So how was it possible for the Storting to forget Nobel’s purpose so completely? No doubt after the Second World War a shift in Norwegian attitudes played some role: Norway joined NATO as soon as it was formed in 1949. A further deviation from Nobel’s ideals happened when the Nobel Committee embarked on side activities, an annual rock concert and a peace centre, which has made them increasingly dependent on commercial sponsors.
More fundamentally, after 1945 the committee forgot Nobel’s will and placed the emphasis on the word ‘peace’ and the expression ‘Peace Prize’. These have been used to justify giving the award to anyone that suits the committee, but interpreting a concept not used by Nobel instead of checking what he intended is, of course, a major blunder. In addition the committee´s ‘wide concept of peace’ is so all-encompassing as to be without meaning.
The historian Geir Lundestad, secretary of the Norwegian Nobel Committee since 1990, wrote in 2001:
. . . although the Norwegian Nobel committee never formally defined ‘peace,’ in practice it came to interpret the term ever more broadly.
Lundestad apparently believes that the committee should define ‘peace’ (perhaps even make its own, formal definition). The secretary seems totally unaware of the fact that Nobel had already defined the concept.
It might be argued that the departure from Nobel´s purpose began in the years immediately following his death in 1896. Norway was about to leave the union with Sweden and so reinforced its military in preparation for a potential violent confrontation.
Nobel may have entrusted the peace prize to Norway because in union with Sweden the country did not have a foreign policy of its own. This changed with Norwegian independence in 1905. The first conspicuous misuse of the prize to serve Norwegian interests came only one year later, with the award of the prize to the incumbent US president Teddy Roosevelt. The Nobel Committee chair (and Norwegian foreign minister) Halvdan Koht said that ‘Norway needs a good friend, even if he is far away’.
One figure who did seek to follow Nobel’s intentions was Gunnar Jahn, the committee chair from 1942 to1966. In a surprising violation of the prohibition against revealing anything about the committee´s deliberations he had deposited his private diaries containing extensive discussion minutes with the National Library of Norway. These minutes reveal that the majority of the committee showed little or no interest in the almost annual reminders from Jahn of the will and what Nobel actually desired. These diaries had been studied by several in the service of the Nobel Committee, such as Lundestad and three historians (Oivind Stenersen, Ivar Libæk and Asle Sveen), who were commissioned to write the centenary volume about the Peace Prize in 2001. They have all chosen to continue ignoring Nobel’s intention, probably understanding the consequences if it became known to a wider public.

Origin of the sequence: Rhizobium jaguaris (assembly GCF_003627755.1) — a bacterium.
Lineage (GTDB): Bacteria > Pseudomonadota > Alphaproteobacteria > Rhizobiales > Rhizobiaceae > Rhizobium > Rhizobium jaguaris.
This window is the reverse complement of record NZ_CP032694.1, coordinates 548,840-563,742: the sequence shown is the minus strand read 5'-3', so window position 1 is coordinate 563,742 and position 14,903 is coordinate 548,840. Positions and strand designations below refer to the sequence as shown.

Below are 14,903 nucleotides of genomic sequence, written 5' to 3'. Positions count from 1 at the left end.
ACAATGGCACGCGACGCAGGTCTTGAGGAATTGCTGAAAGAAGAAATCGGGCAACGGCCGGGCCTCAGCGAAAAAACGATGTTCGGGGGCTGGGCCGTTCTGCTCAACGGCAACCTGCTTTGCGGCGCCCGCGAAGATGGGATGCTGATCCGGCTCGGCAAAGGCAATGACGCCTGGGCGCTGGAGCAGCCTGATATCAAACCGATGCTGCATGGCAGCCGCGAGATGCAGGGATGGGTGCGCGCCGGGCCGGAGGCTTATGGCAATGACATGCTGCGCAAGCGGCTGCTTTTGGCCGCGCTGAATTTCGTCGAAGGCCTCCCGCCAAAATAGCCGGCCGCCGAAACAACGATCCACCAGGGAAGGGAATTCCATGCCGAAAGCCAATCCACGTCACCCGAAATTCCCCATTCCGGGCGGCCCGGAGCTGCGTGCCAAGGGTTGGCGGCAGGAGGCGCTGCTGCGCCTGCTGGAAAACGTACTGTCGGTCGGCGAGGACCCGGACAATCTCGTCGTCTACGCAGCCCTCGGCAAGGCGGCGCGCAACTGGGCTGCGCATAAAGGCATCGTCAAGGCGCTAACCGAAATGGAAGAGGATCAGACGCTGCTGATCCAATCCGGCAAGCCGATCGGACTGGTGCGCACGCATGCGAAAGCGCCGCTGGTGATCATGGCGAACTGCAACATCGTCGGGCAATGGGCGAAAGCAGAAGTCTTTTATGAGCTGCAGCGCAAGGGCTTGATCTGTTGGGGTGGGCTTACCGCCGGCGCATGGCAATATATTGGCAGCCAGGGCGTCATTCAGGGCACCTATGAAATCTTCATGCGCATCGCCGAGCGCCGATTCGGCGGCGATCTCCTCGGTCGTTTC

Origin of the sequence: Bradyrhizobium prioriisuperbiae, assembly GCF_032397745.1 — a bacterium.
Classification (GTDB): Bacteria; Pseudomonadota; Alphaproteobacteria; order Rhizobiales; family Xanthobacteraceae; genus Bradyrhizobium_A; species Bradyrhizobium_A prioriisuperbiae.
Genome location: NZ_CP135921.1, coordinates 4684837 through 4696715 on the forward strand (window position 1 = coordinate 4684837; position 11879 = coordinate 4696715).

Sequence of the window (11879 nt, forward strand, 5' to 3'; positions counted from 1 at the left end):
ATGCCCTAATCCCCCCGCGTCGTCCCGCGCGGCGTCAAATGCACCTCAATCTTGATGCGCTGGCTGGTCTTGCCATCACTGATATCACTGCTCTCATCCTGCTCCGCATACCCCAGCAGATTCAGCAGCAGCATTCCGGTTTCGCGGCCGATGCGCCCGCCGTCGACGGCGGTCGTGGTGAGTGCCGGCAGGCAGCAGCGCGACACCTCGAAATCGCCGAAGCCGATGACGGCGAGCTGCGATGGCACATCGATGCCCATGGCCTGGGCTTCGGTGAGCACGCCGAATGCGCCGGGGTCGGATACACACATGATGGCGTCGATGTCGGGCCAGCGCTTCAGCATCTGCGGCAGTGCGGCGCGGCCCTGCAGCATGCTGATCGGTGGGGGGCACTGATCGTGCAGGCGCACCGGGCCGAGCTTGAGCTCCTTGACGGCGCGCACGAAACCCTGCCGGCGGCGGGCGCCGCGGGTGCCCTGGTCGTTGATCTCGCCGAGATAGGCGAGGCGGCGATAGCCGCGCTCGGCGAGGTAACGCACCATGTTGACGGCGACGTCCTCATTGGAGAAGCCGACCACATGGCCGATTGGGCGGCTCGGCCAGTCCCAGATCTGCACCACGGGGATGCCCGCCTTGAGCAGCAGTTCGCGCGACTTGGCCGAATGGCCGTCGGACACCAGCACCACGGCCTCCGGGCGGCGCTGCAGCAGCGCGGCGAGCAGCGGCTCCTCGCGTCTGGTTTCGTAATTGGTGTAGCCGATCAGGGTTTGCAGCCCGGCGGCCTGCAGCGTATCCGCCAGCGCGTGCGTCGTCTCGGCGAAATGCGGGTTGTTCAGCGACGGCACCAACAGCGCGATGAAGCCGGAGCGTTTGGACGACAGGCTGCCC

The story of the Peace Prize is one of faltering democracy and a lack of respect for the rule of law. In response to idisputable evidence of neglecting Nobel’s intention the committee started, in the Autumn of 2009, to claim to have always respected Nobel, contradicting its previous statement that it was impossible to follow the will.
Democracy requires a lively debate, but it must be honest. Without a certain level of argument, respecting truth, logic and relevance, democracy cannot function. But the right to speak, write and be heard is to little avail if even the most convincing arguments are ignored, since those in power keep doing as they like anyway.
We desperately need the work Nobel wished to support. In order to fulfil that task the prize urgently needs trustees faithful to Alfred Nobel’s uncompromising vision of peace through global disarmament and the rule of law.